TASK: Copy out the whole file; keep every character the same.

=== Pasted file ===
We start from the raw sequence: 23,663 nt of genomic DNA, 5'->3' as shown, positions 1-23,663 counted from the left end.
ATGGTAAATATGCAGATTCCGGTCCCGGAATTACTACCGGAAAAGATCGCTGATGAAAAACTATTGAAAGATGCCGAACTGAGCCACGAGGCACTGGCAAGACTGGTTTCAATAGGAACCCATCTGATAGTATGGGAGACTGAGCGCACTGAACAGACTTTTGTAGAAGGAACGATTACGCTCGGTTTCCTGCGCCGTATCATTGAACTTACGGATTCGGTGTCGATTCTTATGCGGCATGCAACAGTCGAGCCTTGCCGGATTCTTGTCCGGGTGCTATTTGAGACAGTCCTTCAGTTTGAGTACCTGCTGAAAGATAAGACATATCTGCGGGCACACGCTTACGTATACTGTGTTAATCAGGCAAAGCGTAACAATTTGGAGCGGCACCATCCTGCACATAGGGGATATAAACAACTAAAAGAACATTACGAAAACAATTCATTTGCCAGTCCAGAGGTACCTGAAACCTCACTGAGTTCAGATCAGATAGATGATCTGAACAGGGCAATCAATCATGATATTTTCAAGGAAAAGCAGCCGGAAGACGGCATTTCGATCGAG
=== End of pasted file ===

We start from the raw sequence: 23,663 nt of genomic DNA, 5'->3' as shown, positions 1-23,663 counted from the left end.
ATGGTAAATATGCAGATTCCGGTCCCGGAATTACTACCGGAAAAGATCGCTGATGAAAAACTATTGAAAGATGCCGAACTGAGCCACGAGGCACTGGCAAGACTGGTTTCAATAGGAACCCATCTGATAGTATGGGAGACTGAGCGCACTGAACAGACTTTTGTAGAAGGAACGATTACGCTCGGTTTCCTGCGCCGTATCATTGAACTTACGGATTCGGTGTCGATTCTTATGCGGCATGCAACAGTCGAGCCTTGCCGGATTCTTGTCCGGGTGCTATTTGAGACAGTCCTTCAGTTTGAGTACCTGCTGAAAGATAAGACATATCTGCGGGCACACGCTTACGTATACTGTGTTAATCAGGCAAAGCGTAACAATTTGGAGCGGCACCATCCTGCACATAGGGGATATAAACAACTAAAAGAACATTACGAAAACAATTCATTTGCCAGTCCAGAGGTACCTGAAACCTCACTGAGTTCAGATCAGATAGATGATCTGAACAGGGCAATCAATCATGATATTTTCAAGGAAAAGCAGCCGGAAGACGGCATTTCGATCGAG